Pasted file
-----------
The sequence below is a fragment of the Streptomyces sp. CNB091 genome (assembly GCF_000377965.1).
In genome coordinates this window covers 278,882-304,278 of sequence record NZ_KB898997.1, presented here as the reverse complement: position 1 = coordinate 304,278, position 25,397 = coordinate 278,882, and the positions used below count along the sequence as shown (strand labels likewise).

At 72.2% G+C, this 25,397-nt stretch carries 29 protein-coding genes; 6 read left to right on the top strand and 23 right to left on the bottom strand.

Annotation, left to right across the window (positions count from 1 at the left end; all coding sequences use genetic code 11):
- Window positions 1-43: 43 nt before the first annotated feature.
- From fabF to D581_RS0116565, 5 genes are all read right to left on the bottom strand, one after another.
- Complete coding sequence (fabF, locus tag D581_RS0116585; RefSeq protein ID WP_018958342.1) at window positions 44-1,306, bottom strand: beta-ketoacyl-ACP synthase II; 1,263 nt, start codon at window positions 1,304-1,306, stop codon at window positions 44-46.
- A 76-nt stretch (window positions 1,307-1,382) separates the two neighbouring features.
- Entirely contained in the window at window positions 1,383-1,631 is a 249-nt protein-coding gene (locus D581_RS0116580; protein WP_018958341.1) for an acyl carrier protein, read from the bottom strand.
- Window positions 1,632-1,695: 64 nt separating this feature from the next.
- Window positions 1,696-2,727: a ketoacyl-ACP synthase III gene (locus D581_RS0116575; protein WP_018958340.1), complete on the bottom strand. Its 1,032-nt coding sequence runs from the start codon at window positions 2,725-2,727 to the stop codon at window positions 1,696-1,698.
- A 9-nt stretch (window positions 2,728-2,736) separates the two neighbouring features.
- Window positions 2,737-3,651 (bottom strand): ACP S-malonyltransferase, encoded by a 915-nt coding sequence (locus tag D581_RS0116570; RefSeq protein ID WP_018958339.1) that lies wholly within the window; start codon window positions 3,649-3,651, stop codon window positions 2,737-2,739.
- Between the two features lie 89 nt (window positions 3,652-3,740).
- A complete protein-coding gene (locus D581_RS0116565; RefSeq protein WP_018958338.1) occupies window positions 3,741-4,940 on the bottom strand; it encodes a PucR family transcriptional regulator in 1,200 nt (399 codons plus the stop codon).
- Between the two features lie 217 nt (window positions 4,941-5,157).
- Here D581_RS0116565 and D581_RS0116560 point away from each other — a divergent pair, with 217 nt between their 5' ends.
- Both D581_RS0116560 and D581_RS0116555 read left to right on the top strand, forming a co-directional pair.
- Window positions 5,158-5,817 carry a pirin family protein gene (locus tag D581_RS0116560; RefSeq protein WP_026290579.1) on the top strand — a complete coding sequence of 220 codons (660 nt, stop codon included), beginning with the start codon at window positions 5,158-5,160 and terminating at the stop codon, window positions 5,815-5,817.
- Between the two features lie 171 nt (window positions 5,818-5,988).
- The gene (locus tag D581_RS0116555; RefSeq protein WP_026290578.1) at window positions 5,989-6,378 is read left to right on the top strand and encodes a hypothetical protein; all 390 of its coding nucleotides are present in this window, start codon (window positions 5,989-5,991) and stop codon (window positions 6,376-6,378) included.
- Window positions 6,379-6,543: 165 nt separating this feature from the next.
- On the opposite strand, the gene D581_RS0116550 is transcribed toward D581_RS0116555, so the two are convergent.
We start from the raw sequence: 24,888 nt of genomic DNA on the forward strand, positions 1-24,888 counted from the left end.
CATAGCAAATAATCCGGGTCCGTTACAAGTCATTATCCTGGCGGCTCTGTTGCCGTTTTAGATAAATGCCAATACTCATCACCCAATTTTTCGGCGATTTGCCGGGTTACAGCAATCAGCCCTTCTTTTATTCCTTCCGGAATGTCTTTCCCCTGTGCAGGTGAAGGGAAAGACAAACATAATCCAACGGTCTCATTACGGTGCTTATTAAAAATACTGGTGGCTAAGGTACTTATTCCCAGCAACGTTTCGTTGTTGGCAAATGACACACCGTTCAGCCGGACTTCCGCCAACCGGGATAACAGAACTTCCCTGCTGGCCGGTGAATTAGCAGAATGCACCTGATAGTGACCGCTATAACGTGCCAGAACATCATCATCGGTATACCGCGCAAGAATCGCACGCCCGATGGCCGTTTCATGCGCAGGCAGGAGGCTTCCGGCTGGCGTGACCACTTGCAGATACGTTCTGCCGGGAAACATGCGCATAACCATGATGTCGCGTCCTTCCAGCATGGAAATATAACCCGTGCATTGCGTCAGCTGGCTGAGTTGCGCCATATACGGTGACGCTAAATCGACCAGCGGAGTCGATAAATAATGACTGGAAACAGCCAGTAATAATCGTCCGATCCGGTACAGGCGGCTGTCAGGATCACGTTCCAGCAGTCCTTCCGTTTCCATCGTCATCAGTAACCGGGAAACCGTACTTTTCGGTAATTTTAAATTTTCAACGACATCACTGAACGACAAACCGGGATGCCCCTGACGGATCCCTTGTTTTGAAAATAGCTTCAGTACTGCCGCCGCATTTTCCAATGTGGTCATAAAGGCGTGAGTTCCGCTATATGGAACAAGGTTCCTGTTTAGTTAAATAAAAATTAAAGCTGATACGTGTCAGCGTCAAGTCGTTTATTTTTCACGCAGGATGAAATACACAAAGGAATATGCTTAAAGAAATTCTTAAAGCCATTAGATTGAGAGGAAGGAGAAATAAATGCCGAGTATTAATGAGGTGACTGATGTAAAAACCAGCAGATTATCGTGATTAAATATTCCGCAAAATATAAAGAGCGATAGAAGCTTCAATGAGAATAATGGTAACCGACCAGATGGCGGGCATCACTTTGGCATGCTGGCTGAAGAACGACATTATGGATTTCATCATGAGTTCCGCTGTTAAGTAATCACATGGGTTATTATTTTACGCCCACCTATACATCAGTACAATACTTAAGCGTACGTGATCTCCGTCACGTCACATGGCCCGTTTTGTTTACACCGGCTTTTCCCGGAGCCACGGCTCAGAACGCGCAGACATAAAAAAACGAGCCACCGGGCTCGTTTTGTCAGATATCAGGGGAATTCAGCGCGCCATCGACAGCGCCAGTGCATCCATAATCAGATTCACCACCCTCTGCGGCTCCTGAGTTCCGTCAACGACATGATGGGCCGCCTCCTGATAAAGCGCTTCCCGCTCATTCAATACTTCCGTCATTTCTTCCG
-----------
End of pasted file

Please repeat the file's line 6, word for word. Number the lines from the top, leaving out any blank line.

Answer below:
- From fabF to D581_RS0116565, 5 genes are all read right to left on the bottom strand, one after another.